Garden Update: Frosty and Dry

Days of unseasonal frost have left my garden looking desolate. I raced past the dying tomato plant on my way to dump kitchen scraps.  I upended them into the compost bin, then raced back inside for warmth.

frozen tomato plant

Tomatoes last stand

Still no rain in sight, other than one brief storm last month. The days are cold and dry.

The leaves have been off the Pistache since mid-November, but the maple is just now turning color. It’s nice that they set color at different times. It gives us a chance to enjoy each one.

japanese maple

View from my living room window

Japanese Maple

Japanese Maple

Somewhat comically, I won’t need to refrigerate my bulbs this year.  Generally speaking, California isn’t cold enough so we have to tease the bulbs with a six-week chill.  They’re getting plenty of cold in the garage and should be ready to go soon. I’m not ready, but they are.

The hyacinth bulbs are popping up, happy with the autumn chill.  When they finally bloom, the smell is potent and intoxicating.  I can’t wait.  It evokes a happy childhood memory, so I look forward to breathing that in each year.

hyacinth

hyacinth

I’m off to the craft store to buy some ribbon for the finishing touches on a gift. One last seasonal trip to the post office tomorrow.

What’s happening in your corner of the world? I’m behind on my reading, but look forward to catching up with all your lovely comments, and blogs, soon.

 

Frosty San Jose

frosty inflatable

My son’s prized inflatable, pretend snowing in San Jose

Still no rain, and certainly no snow, but we did get some frost last night.  This isn’t a big deal for everyone, but it’s a rare occurrence around here.  It’s December 4th after all.  The tomato plant had to go eventually.

DSC_0008

I have lots of frozen peas (and I never stepped foot in the freezer aisle). They look plump and juicy and, well, frozen. Since it’s a winter crop, I’m not sure what to think.  The plant doesn’t seem to mind, but it may take a few days for any damage to appear.  I’ll let you know.

frozen pea

Frozen peas, available now in your neighborhood garden

Last week I *finally* planted some beats. I soaked the seeds at the same time I planted the peas, but originally planned to put them in the veggie garden out back.  The tomato plant hung on and on in one bed, and the strawberries in the other, so I didn’t have room.  I planted the beats in the curb garden with the carrots and peas.  I hope they’re equally successful, and that I didn’t plant them too late.

plump pea

Plump and ready

I started my broccoli seeds indoors and all was going well. Somewhat foolishly I started hardening them off, the process of acclimatizing the seeds to their new outdoor home. It would have been better to wait till the holidays were over. I simply forgot about them.  They came back inside for water and a rest.  Hopefully enough of them will recover so I can make a go of it.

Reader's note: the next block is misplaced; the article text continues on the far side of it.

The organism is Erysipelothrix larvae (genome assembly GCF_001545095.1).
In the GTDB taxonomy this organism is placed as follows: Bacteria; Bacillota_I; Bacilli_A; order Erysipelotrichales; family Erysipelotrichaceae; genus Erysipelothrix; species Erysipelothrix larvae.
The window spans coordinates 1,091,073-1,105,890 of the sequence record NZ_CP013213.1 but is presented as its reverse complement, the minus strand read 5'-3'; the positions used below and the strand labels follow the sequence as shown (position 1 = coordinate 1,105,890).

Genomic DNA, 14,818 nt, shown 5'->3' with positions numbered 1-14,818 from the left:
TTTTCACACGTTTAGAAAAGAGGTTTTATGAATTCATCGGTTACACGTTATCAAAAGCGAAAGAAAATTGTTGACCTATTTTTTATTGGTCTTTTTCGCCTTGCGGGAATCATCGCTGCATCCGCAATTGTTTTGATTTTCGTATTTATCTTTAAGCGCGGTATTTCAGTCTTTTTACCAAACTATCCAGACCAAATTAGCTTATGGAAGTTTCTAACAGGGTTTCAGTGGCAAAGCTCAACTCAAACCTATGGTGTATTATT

Next up, spring bulbs. My back just hasn’t been up to the task this year, so bags of bulbs sit in the garage waiting for my next move.

I think I’ll go make myself a hot cup of tea while I give this more thought. I hope you’re enjoying your day.

Frosty paw prints

Frosty paw prints

Organized at Heart

I’m posting a series of articles featuring organizing around the holidays this week on my blog Organized at Heart. If the subject interests you, please go take a peak.  Today’s blog has a few filing tips (boring) along with beautiful file folders (sweet) to inspire this mundane task.

Seeing Red

Roma tomatoes and Chinese Pistache leaves

Roma tomatoes and Chinese Pistache leaves

I’m seeing red.

I like it! The cherry and heirloom tomatoes died back a month ago, but our Roma tomatoes continue to grow unabated.

In November.

This is Silicon Valley after all, originally known for its rich, agricultural roots.  But I’m still amazed at the prolific production of this plant.  I did a bit of reading and learned that the plant will continue to produce, as long as daytime temps remain about 60F  (15C).  That explains it.  We’ve had a mild autumn so far.

While the Roma happily churns out fruit in the back garden, the Chinese Pistache flashes red outside my kitchen window.

Pistacia chinensis (Chinese pistache)

Pistacia chinensis (Chinese pistache)

The Pistache’s slow, beautiful descent into dormancy is under way.  The colors are magnificent. I’m grateful to live in this beautiful valley with such optimal growing conditions.

roma tomatoes

Seeing red

DSC_0007
Further Reading:

Tomatoes: Last Call

tomatoes

Tomato Goodness

It’s hard to say goodbye to summer tomatoes.  Unless you buy heirlooms or ‘cherries’, the tomatoes in the store are flavorless.  I used to think I was having a streak of bad luck, until I read that farmers have spent nearly 70 years perfecting the look of the tomato, at the expense of flavor.  They’ve removed the sweet, wonderful taste.